Reports of drug overdoses have continuously increased over the last several years, with fentanyl being a prominent piece of these overdoses (Centers for Disease Control and Prevention, 2021). Organizations and individuals alike work towards mitigating the threat of fentanyl, but go about this in different ways. For example, working emergency personnel are being more readily equipped with naloxone, which allows them to work on counteracting overdoses (Compton et al., 2019; Slavova et al., 2017). Overall, there is a need for prevention techniques to become more preventative and less reactive (Slavova et al., 2017). Efforts toward this include the development of non-addictive pain management medications that will reduce the dispersal of prescribed opioids (Compton et al., 2019). Additionally, by supporting mothers and their children during the initial years of a child’s life, community and healthcare organizations can help establish long-term positive resiliency factors for children (Compton et al., 2019). Hadland (2019) provides a number of recommendations directed toward doctors and medical providers, but that can be adopted by all. These include helping to inform others, specifically youth, of various harm reduction techniques, understanding what to do if someone is suspected of overdose, and minimizing stigmatizing language around drug use (Hadland, 2019). Schools are in a unique position to be able to employ these strategies and work beyond informative prevention programs that have existed in the past. School programs increase in effectivity and benefits for students when they are integrated with and supported by families and communities (Pechmann et al., 2020).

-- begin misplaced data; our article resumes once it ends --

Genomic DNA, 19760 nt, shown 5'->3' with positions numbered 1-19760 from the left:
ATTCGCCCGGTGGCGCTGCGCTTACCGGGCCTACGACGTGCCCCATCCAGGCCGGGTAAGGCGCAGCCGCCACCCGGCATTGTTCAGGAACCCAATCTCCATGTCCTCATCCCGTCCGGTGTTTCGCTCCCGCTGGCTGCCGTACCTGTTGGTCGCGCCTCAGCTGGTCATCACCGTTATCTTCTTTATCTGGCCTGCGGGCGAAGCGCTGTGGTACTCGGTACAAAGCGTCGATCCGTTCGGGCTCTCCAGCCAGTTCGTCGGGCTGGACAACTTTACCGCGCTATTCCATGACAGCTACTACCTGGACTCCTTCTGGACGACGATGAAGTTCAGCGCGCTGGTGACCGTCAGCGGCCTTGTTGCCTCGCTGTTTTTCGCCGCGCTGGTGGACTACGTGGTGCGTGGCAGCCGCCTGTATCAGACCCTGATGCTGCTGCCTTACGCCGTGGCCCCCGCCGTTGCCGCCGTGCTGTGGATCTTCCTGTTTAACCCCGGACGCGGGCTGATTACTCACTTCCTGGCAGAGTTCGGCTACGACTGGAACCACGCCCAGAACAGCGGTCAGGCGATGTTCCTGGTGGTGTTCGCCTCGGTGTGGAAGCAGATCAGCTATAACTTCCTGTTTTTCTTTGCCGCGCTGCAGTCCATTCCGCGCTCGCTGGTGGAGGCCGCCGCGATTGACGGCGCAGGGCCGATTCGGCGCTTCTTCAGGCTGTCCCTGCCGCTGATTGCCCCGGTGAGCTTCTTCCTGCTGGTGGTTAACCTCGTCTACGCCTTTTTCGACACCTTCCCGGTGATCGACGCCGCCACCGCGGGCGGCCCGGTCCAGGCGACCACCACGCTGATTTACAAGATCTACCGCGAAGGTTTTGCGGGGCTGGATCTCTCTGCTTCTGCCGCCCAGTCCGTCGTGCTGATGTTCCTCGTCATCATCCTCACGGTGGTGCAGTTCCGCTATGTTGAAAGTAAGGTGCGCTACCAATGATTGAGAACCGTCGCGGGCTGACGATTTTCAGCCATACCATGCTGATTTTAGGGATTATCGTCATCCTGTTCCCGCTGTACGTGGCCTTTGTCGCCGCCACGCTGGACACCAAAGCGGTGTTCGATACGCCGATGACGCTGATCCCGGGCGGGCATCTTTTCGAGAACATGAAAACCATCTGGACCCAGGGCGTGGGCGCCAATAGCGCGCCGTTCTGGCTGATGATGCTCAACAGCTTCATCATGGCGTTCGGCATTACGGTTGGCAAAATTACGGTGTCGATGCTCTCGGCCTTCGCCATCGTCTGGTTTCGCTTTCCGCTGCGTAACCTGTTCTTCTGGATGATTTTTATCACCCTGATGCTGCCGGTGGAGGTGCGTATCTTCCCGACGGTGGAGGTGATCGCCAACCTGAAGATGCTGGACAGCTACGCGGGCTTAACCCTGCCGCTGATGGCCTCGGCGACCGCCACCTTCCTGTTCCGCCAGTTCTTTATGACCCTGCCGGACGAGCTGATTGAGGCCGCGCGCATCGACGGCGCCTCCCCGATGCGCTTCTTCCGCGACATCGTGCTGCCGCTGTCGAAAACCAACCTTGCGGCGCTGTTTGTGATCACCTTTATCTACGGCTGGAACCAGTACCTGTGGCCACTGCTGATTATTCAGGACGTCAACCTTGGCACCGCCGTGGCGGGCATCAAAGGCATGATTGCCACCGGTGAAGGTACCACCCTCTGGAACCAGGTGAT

In recent years, between an uptick of news stories, and my affiliated work with the juvenile justice system, I have been well informed of the prominence of the threat that fentanyl poses to young people. Despite my awareness of this significant problem, none of this prepared me for the day when the statistics and stories became personal. I have been left wondering and researching what could possibly be done to help prevent other families from having to go through the heartache that my family is experiencing. In considering what influence I might be able to have on my community—whether that community be professional, personal, virtual, or geographical—I am particularly struck by the recommendations put forth by Hadland (2019) that all center around becoming more personally educated and learning to communicate more effectively with youth about drug use. Becoming involved in the work of preventing fentanyl use necessitates an awareness of the resources that exist within communities including needle exchange programs or safe areas for those who use drugs (Hadland, 2019). Although this may seem counterintuitive, these resources help individuals using drugs to stay safe and do not lead to an increase in drug use (Potier et al., 2014). Additionally, working to reduce the stigma around drug use and rehabilitative treatments may allow individuals experiencing addictions to be more open to sharing their experiences or receiving help (Hadland, 2019). Further, becoming personally informed on how to care for and support someone experiencing adverse drug side effects or overdose symptoms is a critical first aid skill (Hadland, 2019). I hope that through becoming more aware of resources and skills related to fentanyl use, I can make a difference in my community and support others in increasing their own awareness of the real price of fentanyl – not money, but life.
Annee Grayson is a Ph.D. student at Arizona State University. Her research focuses on long-term educational and career outcomes for youth involved in the justice system, especially those with emotional and behavioral disorders. She lives in Arizona with her husband, foster child, and cats. Annee is inspired by her faith and family and strives to honor the memory of her brother, whom she recently lost to fentanyl poisoning.
The Gabriel “Gabe” Jenks Memorial Scholarship
The inaugural scholarship holds great significance for DRS & Addicted.org as it shapes the future of this award. To help Annee honor the memory of her brother we have decided to name our scholarship in his honor.
You can find more information about the Gabe Jenks Memorial Scholarship below.